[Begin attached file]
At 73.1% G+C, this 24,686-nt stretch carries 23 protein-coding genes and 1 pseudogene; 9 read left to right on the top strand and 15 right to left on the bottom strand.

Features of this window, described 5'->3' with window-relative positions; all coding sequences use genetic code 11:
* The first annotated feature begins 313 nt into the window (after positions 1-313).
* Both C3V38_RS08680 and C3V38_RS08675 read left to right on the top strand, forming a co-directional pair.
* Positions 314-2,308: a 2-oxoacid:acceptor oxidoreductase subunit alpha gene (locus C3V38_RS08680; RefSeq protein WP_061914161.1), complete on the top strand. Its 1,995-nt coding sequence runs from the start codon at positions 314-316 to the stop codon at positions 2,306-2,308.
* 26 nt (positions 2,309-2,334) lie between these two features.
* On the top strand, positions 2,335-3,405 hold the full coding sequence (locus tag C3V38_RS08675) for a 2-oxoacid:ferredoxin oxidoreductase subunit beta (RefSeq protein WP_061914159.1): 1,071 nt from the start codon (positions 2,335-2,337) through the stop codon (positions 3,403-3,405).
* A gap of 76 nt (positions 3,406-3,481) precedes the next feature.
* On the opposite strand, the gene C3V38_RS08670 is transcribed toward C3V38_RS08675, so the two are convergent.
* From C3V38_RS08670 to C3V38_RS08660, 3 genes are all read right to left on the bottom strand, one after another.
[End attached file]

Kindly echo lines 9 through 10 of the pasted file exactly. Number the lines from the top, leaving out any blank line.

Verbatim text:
* On the opposite strand, the gene C3V38_RS08670 is transcribed toward C3V38_RS08675, so the two are convergent.
* From C3V38_RS08670 to C3V38_RS08660, 3 genes are all read right to left on the bottom strand, one after another.